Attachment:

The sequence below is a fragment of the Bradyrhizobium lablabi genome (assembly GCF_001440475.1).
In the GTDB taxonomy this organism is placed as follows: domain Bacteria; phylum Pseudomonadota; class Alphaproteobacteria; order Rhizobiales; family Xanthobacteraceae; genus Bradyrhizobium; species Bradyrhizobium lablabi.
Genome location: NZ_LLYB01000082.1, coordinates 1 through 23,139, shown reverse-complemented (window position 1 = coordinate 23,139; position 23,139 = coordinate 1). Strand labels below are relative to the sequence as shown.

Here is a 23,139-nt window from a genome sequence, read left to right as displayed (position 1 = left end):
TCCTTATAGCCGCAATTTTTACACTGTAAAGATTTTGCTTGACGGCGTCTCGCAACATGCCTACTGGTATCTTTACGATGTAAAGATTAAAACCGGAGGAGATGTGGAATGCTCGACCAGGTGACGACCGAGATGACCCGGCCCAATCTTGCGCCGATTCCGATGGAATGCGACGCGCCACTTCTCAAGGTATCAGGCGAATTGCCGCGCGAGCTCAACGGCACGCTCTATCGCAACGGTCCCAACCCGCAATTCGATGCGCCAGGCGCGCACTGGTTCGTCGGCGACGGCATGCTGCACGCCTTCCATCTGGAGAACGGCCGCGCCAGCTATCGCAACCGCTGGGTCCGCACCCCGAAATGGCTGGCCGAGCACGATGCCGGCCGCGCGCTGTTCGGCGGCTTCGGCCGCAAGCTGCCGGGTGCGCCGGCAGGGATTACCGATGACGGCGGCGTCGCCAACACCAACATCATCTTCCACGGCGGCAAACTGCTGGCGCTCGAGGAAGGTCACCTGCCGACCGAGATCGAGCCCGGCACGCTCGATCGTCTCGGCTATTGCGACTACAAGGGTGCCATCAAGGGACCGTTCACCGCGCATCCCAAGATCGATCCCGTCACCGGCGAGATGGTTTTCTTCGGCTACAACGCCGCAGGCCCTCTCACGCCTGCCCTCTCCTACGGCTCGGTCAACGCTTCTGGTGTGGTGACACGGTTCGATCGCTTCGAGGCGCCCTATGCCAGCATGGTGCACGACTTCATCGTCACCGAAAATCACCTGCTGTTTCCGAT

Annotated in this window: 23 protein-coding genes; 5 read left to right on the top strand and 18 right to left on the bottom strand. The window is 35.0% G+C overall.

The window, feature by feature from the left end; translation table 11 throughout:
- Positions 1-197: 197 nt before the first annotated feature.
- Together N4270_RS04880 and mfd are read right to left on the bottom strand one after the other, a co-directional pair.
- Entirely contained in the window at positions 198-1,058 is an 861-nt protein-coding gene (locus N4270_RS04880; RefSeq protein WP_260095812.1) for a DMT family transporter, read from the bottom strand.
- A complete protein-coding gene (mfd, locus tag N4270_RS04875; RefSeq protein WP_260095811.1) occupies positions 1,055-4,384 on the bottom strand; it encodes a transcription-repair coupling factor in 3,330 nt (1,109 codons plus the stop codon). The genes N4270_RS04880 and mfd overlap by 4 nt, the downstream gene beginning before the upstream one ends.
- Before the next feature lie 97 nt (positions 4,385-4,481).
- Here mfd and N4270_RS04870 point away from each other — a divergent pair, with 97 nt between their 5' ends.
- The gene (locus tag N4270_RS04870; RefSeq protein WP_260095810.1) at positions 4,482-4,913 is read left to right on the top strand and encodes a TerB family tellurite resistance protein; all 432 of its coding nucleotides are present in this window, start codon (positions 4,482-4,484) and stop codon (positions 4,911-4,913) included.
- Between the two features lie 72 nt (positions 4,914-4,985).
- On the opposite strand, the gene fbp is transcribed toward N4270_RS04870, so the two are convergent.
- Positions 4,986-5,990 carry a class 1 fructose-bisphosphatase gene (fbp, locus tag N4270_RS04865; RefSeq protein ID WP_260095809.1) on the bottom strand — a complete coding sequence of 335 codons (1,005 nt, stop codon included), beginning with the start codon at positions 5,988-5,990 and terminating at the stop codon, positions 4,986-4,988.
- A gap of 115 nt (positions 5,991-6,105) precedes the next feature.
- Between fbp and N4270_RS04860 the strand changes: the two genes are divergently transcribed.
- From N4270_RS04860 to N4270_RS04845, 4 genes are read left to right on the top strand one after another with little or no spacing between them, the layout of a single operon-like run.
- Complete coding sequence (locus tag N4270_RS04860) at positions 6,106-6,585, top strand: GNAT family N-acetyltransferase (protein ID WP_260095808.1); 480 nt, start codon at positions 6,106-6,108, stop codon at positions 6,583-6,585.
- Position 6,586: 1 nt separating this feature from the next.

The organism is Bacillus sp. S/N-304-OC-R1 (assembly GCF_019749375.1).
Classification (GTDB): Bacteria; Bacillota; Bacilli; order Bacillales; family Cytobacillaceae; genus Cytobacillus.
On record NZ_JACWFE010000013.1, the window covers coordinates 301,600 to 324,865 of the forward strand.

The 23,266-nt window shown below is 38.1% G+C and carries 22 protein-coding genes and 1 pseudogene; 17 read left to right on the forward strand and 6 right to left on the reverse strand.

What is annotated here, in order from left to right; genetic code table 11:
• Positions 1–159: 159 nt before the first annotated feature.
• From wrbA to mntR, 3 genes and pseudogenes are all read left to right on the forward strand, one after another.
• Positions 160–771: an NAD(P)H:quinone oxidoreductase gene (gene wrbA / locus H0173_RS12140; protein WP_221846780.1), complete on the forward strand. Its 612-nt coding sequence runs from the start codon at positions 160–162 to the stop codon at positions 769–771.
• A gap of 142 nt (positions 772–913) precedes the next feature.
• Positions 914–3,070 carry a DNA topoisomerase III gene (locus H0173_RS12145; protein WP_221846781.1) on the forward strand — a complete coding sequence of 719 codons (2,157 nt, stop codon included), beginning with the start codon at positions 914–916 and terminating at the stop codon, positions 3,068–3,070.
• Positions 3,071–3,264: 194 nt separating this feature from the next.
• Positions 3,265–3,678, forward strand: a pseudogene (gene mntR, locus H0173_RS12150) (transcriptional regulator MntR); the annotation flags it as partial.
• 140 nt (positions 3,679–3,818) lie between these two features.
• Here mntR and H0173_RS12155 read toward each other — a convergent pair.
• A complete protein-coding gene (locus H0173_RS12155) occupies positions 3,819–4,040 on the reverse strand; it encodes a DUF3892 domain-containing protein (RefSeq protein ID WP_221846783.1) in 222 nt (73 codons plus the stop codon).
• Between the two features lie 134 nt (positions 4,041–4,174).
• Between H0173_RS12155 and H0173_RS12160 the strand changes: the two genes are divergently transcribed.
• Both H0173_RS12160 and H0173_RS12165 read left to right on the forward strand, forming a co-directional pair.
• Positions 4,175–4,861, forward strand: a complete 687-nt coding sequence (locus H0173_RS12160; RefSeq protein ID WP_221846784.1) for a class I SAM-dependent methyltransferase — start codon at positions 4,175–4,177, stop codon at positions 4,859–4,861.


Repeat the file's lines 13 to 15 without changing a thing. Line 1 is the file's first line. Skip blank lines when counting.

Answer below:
- Here mfd and N4270_RS04870 point away from each other — a divergent pair, with 97 nt between their 5' ends.
- The gene (locus tag N4270_RS04870; RefSeq protein WP_260095810.1) at positions 4,482-4,913 is read left to right on the top strand and encodes a TerB family tellurite resistance protein; all 432 of its coding nucleotides are present in this window, start codon (positions 4,482-4,484) and stop codon (positions 4,911-4,913) included.
- Between the two features lie 72 nt (positions 4,914-4,985).